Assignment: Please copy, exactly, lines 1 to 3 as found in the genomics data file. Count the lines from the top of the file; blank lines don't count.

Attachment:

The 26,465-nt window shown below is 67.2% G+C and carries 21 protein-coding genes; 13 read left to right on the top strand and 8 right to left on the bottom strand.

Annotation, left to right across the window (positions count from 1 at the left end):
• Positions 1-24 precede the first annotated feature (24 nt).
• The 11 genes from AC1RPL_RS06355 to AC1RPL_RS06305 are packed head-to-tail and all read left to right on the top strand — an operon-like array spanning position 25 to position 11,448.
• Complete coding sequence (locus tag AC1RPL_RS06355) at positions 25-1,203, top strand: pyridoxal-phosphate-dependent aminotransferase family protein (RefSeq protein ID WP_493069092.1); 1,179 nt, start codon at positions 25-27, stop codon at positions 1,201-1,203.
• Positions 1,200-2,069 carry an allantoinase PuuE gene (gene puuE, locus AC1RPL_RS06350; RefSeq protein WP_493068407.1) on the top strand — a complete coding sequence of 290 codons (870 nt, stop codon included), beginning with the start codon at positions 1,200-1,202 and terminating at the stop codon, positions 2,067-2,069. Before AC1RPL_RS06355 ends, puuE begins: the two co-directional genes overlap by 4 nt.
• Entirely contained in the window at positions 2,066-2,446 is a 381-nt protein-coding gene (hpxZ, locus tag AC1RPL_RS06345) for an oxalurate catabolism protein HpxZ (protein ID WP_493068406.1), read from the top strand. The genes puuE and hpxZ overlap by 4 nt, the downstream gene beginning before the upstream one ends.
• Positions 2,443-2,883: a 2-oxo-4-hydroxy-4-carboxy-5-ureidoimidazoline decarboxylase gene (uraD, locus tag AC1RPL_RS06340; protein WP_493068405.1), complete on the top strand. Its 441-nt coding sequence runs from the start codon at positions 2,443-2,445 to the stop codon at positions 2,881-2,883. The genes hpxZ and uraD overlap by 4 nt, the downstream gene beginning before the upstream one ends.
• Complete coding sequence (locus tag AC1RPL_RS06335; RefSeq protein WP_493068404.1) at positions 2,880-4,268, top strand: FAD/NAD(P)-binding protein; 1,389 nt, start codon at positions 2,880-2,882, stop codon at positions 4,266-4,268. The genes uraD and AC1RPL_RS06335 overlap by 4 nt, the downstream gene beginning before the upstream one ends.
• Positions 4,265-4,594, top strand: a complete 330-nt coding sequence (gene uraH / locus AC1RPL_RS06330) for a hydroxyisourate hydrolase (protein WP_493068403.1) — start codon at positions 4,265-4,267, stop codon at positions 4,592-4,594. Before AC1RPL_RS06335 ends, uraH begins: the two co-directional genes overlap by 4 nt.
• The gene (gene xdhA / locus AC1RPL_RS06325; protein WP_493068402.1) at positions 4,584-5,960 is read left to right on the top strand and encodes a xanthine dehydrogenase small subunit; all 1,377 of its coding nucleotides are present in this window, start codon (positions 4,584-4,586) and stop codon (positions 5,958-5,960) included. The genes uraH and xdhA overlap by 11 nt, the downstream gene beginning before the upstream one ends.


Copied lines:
The 26,465-nt window shown below is 67.2% G+C and carries 21 protein-coding genes; 13 read left to right on the top strand and 8 right to left on the bottom strand.

Annotation, left to right across the window (positions count from 1 at the left end):
• Positions 1-24 precede the first annotated feature (24 nt).